import javax.swing.text.html.*;
import javax.swing.text.*;
import java.awt.event.*;
import javax.swing.*;
import java.net.*;
import java.awt.*;
import java.io.*;
 
public class Main extends JFrame
{
   public static void main(String []args) {
      Main main = new Main();
      main.show();
   }
 
   public Main() {
 
      JButton uriButton = new JButton("Go!");
      // needs to be final to allow the inner class to access it!
      final JTextField uriTextField = new JTextField();
      final JEditorPane htmlPane = new JEditorPane();
      uriTextField.setText("http://www.esus.com/docs/Hello.rtf");
      htmlPane.setEditable(false);
 
      uriButton.addActionListener(new ActionListener() {
         public void actionPerformed(ActionEvent ae) {
            try {
               htmlPane.setPage(new URL(uriTextField.getText()));
            }
            catch(Exception e) {
               System.out.println(e);
            }
         }
      });
 
      getContentPane().setLayout(new BorderLayout());
      JPanel topPanel = new JPanel(new BorderLayout());
      topPanel.add(BorderLayout.CENTER, uriTextField);
      topPanel.add(BorderLayout.EAST, uriButton);
 
      getContentPane().add(BorderLayout.NORTH, topPanel);
      getContentPane().add(BorderLayout.CENTER, new JScrollPane(htmlPane));
 
      addWindowListener(new WindowAdapter() {
         public void windowClosing(WindowEvent e) {
            System.exit(0);
         }
      });
 
      setSize(400, 400);
   }
}

Feel free to post any more sample code or detailed explanation on how to change the font.properties file to add MS Mincho properly.

Inverting an image

To invert an image, you can use the class LookupOp. This class works with one or more tables that will be applied to the color values of the pixels. To invert an RGB image, every R, G, and B value are subtracted from 256. The lookup table reflects these changes.

The following example shows the original image and an image that has been inverted.

Main.java:

import java.awt.image.*;
import java.awt.event.*;
import javax.swing.*;
import java.awt.*;
 
public class Main extends JFrame {
   private boolean firstTime = true;
   private BufferedImage sourceBi;
   private BufferedImage destBi;
 
   public Main() {
      addWindowListener(new WindowAdapter() {
         public void windowClosing(WindowEvent we) {
            System.exit(1);
         }
      }); 
   }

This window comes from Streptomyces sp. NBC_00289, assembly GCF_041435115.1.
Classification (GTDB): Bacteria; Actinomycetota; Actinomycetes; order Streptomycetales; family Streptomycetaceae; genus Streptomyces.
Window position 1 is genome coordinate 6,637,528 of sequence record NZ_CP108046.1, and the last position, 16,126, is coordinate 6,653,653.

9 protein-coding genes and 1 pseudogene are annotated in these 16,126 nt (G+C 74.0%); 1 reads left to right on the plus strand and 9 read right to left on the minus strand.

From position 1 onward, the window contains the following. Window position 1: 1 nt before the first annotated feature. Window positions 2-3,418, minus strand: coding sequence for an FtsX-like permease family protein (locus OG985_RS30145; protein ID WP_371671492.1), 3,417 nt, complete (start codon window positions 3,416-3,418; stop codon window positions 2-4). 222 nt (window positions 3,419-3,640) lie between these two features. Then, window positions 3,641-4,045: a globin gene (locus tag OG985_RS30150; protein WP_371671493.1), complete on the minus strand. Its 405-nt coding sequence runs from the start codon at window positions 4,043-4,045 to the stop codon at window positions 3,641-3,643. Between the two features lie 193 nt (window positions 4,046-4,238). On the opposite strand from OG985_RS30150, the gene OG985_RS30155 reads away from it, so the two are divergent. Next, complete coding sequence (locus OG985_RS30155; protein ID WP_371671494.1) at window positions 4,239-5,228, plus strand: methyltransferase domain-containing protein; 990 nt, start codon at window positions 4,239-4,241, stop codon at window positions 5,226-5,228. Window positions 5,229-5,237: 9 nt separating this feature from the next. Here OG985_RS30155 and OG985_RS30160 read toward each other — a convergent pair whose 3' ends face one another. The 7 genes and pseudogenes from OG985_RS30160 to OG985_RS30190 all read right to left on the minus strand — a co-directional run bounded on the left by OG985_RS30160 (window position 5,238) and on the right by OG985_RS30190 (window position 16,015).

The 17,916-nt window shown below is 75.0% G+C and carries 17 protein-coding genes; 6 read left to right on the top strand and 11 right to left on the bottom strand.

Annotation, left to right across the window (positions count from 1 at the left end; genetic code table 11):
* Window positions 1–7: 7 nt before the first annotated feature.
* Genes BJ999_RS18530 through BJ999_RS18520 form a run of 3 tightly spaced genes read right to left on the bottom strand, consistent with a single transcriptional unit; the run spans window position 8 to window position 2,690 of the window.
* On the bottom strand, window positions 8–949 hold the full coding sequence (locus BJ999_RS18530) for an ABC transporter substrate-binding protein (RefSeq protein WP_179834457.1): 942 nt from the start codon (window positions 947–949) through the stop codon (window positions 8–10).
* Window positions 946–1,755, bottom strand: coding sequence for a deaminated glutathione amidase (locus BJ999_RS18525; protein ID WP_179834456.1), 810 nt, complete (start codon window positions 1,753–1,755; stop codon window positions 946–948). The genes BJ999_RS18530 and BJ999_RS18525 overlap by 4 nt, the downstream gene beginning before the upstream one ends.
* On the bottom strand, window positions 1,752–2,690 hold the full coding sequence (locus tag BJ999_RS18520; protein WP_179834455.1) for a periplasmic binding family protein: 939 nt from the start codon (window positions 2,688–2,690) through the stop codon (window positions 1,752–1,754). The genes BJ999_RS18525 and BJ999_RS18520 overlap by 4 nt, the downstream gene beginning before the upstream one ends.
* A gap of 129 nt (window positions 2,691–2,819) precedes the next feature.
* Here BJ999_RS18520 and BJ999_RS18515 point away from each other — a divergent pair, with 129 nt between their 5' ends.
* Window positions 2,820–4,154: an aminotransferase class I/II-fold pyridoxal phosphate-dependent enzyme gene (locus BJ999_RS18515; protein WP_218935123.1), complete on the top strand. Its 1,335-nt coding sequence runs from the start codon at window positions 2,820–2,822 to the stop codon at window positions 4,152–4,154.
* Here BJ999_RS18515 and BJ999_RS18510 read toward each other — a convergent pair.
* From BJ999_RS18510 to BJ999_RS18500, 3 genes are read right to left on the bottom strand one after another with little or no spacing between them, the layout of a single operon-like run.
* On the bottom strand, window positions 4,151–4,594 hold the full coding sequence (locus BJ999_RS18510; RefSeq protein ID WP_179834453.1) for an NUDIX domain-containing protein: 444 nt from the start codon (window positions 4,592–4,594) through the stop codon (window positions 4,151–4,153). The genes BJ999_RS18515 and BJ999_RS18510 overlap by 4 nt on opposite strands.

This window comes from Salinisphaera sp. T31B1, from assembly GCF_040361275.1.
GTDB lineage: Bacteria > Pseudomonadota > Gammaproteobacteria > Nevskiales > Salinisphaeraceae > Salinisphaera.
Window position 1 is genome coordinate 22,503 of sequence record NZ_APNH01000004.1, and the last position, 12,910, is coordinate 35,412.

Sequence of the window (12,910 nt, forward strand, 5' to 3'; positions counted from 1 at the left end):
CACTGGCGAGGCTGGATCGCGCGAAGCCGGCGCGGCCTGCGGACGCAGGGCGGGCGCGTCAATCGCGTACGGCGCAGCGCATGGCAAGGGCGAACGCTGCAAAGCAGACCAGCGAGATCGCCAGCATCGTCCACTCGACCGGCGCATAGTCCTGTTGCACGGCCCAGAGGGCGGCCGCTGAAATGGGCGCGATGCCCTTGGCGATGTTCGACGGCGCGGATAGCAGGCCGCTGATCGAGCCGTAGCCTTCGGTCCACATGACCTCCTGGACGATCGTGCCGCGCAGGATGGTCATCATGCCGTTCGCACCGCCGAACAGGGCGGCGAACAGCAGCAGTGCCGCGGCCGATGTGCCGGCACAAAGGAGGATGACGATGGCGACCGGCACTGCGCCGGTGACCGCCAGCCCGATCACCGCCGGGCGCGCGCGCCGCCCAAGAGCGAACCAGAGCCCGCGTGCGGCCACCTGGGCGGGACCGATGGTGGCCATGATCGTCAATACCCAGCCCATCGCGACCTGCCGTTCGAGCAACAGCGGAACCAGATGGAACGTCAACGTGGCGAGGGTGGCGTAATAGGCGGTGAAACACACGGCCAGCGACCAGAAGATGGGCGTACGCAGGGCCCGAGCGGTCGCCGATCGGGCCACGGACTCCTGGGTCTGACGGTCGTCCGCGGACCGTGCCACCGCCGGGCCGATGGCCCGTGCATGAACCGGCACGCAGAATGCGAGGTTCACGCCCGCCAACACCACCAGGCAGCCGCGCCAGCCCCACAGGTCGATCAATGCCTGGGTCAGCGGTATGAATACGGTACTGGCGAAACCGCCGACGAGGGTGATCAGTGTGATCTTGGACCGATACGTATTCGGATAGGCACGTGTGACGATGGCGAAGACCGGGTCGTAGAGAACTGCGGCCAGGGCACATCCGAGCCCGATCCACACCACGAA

public void paint(Graphics graphics) {
      Graphics2D g2d = (Graphics2D) graphics;
  
      if (firstTime) {
         Image img = new javax.swing.ImageIcon("meatballs.jpg").getImage(); 
         sourceBi = toBufferedImage(img);
         destBi = new BufferedImage(sourceBi.getWidth(), sourceBi.getHeight(), 
                                    BufferedImage.TYPE_INT_RGB);
         setSize(sourceBi.getWidth(), sourceBi.getHeight()*2);
 
         byte[] intensity = new byte[256];
         for(int i=0; i<256; i++) {
            intensity[i] = (byte) (256 - i);
         }
  
         ByteLookupTable blt = new ByteLookupTable(0, intensity);
         LookupOp op = new LookupOp(blt, null);
         destBi = op.filter(sourceBi, null);
 
         firstTime = false;
      }
 
      g2d.drawImage(sourceBi, 0, 0, this);
      g2d.drawImage(destBi, 0, sourceBi.getHeight(), this);
   }
 
   public static BufferedImage toBufferedImage(Image image) {
      BufferedImage bi = new BufferedImage(image.getWidth(null), image.getHeight(null), 
                                           BufferedImage.TYPE_INT_RGB); 
 
      // copy the original image
      Graphics g = bi.createGraphics();
    
      g.drawImage(image, 0, 0, null);
      g.dispose();
 
      return bi;
   }
 
   public static void main(String []args) {
      Main main = new Main();
      main.setVisible(true);
      main.setSize(300, 150);
   }
}

Image used:

To learn more about image processing,
check out this expensive but excellent book:

Serializing an array in Java

Main.java:

import java.io.*;
 
public class Main
{
   public static void main(String []args) throws Exception {